I chose Tufts for my graduate studies because of the amazing museum education program and the school’s proximity to so many incredible museum institutions. Through all of my work experiences, I realized that I loved the educational role of museums and engaging K-12 audiences in programming. At Tufts, I have already learned so much about museum pedagogy, writing lesson plans, and DEAI practices. I look forward to the opportunity to use this blog to highlight current conversations in the field, share my museum adventures, and explore engaging museum exhibits and programs.

Francesca Bisi

Hello everyone! My name is Francesca Bisi and I am beginning my second year in the Art History and Museum Studies program here at Tufts University. I hail from Ferrara, a small city south-west of Venice. When I was growing up, I was surrounded by history and art—the looming presence of the Castello Estense, the medieval walls encircling the historic downtown, or the iconic terracotta that colors the city red. Living within a UNESCO World Heritage Site made me very aware of the power and beauty of history, and the importance of both preserving the past and paving the way for new and innovative ways of interpreting and presenting it.

That love never went away. We moved to the United States when I was young, and I remained here to earn my BA in Art History and Italian Studies from the University of Wisconsin-Milwaukee. From there, I hopped back across the pond to Europe, where I studied at the University of Edinburgh and received an MSc in History. Yet as I wrapped up the latter program, I realized what I wanted most was to return to art history and museum work.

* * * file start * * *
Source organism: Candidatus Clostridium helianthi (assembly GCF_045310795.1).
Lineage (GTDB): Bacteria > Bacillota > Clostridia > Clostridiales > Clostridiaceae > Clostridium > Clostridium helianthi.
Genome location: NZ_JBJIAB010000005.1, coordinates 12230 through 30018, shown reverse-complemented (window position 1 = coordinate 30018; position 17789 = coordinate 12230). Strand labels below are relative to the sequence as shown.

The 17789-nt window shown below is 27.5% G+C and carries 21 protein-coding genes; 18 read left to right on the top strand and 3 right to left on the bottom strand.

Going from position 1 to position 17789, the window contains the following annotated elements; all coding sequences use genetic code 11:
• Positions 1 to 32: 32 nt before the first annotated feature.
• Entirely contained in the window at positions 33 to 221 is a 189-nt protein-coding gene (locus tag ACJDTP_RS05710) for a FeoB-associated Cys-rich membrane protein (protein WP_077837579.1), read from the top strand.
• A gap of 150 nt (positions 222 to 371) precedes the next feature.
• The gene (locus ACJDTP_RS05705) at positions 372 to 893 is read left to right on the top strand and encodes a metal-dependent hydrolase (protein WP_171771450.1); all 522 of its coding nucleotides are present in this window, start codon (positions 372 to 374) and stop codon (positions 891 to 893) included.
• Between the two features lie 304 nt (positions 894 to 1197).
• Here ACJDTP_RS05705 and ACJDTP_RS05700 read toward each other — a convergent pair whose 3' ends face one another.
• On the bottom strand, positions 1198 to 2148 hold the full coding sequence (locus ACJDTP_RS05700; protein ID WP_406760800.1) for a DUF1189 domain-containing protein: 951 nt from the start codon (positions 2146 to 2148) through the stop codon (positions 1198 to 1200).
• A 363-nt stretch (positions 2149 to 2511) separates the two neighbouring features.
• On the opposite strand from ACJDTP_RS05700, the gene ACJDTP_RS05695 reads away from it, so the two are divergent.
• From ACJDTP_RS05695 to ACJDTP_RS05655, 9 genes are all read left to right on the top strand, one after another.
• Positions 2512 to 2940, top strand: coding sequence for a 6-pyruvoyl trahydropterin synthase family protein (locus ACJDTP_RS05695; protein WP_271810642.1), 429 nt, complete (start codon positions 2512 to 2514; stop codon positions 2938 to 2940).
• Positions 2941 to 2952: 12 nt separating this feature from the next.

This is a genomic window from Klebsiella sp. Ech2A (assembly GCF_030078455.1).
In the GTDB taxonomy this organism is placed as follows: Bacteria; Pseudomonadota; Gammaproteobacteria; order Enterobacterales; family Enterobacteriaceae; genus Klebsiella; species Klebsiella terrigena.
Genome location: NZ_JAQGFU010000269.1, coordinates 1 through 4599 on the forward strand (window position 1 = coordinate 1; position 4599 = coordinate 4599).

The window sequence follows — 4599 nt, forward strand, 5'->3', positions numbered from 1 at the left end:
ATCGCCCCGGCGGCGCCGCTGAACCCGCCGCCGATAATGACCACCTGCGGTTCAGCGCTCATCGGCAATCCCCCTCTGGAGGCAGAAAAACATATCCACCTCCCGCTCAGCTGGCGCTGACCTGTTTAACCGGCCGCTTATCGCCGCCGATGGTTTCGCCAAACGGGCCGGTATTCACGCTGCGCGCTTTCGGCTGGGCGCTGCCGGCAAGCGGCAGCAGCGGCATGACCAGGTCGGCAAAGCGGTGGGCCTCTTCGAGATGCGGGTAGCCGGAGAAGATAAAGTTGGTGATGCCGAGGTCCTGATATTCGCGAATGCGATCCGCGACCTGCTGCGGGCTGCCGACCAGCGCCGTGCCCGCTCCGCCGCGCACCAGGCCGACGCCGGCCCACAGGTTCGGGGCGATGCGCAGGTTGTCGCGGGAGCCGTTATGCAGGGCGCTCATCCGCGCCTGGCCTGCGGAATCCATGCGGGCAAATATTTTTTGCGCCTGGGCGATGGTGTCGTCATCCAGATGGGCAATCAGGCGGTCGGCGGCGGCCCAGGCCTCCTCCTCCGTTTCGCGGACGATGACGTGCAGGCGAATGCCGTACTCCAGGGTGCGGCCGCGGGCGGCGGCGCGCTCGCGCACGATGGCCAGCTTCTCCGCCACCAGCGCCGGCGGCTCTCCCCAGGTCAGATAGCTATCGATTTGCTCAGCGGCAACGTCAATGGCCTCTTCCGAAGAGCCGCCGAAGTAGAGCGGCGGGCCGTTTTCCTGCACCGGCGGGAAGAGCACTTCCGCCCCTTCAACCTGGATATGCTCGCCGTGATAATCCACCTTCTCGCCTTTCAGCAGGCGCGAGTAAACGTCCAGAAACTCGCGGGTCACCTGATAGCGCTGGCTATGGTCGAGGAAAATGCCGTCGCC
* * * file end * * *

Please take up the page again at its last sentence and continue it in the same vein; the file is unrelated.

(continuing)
My most treasured memories from my undergraduate experience were those spent in museums, learning about how to make the collections and the museum itself more accessible to visitors of all backgrounds. Tours for sight-impaired visitors, hands-on experiences unique to the contents of that specific museum, dedicated and driven staff, and storage with rows and rows of objects waiting for the spotlight were truly the thing that excited me most. When I saw that Tufts offered a joint Art History and Museum Studies program, I knew I had found the perfect fit for me.

My interests thus revolve mainly around curatorial and research work. I am specializing in Italian Renaissance art history, and my main focuses within that field are women, convents, queer studies, representations of the “other” or foreign, and depictions of cats. Writing for this blog provides a fantastic opportunity to explore these interests and share them with others. I look forward to engaging with museums in this new way and engaging in conversations with our readers!

Danielle Maurer

Hey, y’all! My name is Danielle Maurer, and I am excited to enter my second year of the Tufts History and Museum Studies MA Program. Born and raised in New Orleans, I have been steeped in the intersection of history, arts, and culture for most of my life! After earning my BAs in History and International Studies at Louisiana State University in 2018, I enjoyed a variety of museum internships, including a summer program in the Metropolitan Museum of Art’s Medieval Art Department. In New Orleans, I worked in the National WWII Museum’s education department and the New Orleans Jazz Museum’s programs and operations departments for several years before moving to Somerville to attend Tufts.

I am passionate about museum fundraising, leadership, and community engagement initiatives that lift up the artists, scholars, and culture bearers who preserve and define our diverse heritage.  I look forward to sharing exciting opportunities to support museums participating in these important efforts!